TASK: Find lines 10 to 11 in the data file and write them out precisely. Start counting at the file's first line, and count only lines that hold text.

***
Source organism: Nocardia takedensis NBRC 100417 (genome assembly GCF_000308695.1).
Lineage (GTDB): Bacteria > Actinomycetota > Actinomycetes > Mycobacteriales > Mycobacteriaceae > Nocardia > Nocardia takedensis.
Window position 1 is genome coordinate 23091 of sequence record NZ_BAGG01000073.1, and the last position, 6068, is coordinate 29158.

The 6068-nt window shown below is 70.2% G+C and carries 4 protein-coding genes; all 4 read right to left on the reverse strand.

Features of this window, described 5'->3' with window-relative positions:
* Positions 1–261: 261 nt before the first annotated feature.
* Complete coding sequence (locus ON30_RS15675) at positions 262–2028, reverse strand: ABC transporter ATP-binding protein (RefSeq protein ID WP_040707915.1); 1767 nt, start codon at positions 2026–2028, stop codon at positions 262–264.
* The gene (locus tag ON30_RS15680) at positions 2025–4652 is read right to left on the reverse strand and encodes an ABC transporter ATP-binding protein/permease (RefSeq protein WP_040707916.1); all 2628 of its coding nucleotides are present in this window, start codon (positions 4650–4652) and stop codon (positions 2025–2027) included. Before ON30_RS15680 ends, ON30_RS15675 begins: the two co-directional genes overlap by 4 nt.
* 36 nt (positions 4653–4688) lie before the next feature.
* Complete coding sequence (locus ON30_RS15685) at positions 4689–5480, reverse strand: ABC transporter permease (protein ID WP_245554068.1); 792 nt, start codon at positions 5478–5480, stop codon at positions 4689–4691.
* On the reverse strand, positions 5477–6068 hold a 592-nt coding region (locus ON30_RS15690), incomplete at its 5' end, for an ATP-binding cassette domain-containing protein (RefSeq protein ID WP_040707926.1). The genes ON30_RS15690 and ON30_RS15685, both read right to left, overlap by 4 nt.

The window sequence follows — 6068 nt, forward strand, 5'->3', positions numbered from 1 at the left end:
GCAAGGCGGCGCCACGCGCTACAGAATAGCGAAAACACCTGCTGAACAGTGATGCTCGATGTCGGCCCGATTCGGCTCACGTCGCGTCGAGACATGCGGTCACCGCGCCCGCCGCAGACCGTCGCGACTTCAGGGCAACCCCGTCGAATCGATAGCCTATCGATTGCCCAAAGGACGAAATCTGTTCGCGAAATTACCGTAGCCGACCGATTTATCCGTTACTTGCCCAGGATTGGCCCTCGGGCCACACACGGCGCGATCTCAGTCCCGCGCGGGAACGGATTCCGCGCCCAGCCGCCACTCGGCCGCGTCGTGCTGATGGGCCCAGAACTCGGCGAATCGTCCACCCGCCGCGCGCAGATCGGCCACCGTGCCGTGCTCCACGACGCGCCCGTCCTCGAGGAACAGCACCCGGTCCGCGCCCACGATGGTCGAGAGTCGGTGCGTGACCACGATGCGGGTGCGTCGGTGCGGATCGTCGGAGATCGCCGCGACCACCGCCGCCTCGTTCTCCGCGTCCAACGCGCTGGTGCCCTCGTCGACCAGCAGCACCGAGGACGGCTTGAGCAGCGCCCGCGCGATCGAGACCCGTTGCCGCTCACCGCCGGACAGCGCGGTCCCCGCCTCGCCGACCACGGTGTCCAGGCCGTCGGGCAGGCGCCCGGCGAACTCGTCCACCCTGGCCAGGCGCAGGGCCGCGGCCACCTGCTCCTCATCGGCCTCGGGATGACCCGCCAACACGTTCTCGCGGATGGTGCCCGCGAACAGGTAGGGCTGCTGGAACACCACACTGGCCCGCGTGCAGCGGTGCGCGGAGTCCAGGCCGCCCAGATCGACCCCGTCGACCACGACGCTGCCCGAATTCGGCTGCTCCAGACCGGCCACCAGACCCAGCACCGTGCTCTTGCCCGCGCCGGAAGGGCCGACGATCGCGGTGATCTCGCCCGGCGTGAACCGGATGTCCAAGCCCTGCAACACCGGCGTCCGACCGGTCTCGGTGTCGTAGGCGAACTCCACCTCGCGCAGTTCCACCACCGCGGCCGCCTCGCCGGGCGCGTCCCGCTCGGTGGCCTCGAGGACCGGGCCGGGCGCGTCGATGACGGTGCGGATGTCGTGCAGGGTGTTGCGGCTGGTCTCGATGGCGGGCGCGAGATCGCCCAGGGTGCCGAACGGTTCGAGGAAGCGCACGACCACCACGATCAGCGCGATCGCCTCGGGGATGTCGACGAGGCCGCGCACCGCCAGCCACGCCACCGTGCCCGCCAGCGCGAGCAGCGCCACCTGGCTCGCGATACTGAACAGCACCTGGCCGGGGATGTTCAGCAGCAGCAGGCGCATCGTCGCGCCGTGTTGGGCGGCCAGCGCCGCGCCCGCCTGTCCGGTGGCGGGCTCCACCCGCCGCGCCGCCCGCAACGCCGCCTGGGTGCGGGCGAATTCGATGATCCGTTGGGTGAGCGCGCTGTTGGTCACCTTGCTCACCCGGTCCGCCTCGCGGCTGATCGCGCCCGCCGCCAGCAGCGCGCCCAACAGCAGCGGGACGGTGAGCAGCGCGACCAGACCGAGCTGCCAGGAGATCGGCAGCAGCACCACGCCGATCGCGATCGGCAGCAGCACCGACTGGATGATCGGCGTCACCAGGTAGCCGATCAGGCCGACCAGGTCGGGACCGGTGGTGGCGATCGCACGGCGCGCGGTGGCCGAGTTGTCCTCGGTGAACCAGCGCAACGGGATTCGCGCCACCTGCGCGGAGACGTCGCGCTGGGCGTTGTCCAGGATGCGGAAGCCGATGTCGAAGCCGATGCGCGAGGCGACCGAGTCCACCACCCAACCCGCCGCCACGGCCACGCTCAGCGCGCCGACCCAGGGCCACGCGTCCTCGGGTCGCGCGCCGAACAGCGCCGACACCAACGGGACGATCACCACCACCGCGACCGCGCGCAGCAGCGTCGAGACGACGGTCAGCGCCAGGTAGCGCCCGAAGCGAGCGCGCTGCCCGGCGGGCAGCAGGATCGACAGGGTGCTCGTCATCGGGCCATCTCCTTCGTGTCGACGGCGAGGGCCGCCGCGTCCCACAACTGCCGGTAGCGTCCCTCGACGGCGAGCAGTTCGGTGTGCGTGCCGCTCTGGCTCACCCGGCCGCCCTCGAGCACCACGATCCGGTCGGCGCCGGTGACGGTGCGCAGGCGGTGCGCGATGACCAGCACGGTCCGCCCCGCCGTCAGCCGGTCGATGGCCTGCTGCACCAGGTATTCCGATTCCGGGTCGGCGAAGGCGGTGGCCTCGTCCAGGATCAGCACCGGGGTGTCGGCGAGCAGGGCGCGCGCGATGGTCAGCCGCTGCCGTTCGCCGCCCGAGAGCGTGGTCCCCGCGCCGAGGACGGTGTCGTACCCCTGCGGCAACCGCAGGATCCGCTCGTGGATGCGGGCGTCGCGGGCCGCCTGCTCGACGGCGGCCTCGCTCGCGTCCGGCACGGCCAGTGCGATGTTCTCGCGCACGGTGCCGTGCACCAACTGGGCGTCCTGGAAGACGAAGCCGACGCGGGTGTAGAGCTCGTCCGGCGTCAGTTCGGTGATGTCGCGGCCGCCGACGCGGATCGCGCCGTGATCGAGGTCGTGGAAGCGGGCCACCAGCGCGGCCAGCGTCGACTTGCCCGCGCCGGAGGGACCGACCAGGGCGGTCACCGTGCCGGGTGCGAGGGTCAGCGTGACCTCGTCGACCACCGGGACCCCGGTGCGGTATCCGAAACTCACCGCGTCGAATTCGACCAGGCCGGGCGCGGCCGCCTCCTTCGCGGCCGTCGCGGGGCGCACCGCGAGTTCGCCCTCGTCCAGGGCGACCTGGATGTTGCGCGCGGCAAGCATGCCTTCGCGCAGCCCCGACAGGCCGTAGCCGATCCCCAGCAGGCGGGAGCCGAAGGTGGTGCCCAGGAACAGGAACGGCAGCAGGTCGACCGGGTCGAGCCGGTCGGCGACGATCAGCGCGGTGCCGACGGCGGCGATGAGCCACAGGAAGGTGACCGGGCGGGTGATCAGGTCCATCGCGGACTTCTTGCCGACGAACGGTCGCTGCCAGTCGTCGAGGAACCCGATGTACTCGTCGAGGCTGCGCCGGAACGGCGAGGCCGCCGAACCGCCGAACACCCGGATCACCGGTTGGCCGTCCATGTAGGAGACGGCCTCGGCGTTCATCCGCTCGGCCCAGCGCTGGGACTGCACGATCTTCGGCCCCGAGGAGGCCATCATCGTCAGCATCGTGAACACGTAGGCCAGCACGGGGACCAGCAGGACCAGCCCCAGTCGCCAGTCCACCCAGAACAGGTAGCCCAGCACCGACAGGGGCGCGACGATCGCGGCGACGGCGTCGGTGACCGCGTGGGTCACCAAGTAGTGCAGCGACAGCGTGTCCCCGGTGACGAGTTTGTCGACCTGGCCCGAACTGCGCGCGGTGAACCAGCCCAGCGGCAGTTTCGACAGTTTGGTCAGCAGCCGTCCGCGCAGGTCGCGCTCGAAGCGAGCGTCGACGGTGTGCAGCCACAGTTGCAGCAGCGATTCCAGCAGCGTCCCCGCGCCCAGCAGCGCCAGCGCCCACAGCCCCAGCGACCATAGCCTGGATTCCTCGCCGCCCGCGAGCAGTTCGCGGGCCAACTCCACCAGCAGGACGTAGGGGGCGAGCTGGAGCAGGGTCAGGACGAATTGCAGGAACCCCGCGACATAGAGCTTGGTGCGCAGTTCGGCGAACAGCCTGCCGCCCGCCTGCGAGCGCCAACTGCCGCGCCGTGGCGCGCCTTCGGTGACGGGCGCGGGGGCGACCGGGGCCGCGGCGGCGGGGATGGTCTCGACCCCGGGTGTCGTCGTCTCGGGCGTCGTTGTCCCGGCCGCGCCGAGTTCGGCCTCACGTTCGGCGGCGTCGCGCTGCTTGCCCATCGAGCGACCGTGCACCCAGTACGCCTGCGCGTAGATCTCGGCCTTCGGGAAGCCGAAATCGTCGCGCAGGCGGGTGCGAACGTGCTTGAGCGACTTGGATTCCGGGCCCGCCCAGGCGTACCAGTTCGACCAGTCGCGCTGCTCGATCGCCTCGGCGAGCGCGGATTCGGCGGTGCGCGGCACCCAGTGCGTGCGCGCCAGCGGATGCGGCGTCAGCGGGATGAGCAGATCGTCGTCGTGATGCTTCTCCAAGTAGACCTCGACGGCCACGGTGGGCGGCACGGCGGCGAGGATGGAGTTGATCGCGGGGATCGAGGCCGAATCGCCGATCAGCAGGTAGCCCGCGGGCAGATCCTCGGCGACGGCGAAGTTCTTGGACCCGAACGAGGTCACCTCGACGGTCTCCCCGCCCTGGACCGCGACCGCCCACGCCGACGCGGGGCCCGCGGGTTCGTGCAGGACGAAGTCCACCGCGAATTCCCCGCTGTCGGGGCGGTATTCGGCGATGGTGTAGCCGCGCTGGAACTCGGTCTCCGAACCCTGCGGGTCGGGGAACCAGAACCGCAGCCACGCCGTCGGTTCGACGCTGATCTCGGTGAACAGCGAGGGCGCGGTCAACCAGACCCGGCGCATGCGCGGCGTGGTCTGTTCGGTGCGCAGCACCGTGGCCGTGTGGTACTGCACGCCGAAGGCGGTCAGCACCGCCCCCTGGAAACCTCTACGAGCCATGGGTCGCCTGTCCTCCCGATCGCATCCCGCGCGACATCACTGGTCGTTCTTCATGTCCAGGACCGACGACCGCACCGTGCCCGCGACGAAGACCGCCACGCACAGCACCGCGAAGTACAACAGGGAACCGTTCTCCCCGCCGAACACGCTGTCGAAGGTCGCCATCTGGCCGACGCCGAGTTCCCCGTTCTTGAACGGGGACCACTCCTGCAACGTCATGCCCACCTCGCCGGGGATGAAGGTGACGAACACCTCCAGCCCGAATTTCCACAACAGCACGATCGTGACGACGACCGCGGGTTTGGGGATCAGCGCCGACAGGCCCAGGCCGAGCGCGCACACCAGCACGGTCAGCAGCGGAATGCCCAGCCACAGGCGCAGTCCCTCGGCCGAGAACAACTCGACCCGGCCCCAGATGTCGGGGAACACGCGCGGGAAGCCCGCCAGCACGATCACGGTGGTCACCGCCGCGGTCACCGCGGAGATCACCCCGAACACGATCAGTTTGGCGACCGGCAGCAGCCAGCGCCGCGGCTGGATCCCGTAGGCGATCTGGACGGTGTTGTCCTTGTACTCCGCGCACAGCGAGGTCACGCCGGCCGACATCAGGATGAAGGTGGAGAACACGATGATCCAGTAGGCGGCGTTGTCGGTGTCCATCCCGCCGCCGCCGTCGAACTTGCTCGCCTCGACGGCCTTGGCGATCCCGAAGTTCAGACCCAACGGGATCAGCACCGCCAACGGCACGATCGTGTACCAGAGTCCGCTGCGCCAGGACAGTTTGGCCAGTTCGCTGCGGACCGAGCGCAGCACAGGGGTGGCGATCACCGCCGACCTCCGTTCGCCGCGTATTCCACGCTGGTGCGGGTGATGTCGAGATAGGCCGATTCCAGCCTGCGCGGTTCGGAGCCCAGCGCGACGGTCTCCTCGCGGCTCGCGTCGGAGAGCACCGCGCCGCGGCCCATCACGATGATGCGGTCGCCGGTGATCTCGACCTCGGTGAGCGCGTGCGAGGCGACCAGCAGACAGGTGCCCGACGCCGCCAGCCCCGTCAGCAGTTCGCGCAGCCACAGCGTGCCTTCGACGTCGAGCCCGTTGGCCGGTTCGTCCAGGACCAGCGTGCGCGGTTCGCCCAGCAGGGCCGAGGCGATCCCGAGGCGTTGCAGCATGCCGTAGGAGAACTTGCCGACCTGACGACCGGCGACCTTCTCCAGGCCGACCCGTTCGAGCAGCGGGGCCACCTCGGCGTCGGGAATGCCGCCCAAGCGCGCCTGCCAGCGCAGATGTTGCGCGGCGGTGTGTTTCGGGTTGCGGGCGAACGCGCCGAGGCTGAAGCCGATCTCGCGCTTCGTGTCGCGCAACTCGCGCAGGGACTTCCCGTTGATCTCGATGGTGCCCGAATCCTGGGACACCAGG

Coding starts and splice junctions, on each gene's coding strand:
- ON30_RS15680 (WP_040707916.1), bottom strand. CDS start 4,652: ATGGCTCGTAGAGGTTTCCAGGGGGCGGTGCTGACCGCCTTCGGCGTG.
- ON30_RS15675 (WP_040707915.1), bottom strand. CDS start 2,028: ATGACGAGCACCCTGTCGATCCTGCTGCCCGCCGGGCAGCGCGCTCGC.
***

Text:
* Complete coding sequence (locus ON30_RS15685) at positions 4689–5480, reverse strand: ABC transporter permease (protein ID WP_245554068.1); 792 nt, start codon at positions 5478–5480, stop codon at positions 4689–4691.
* On the reverse strand, positions 5477–6068 hold a 592-nt coding region (locus ON30_RS15690), incomplete at its 5' end, for an ATP-binding cassette domain-containing protein (RefSeq protein ID WP_040707926.1). The genes ON30_RS15690 and ON30_RS15685, both read right to left, overlap by 4 nt.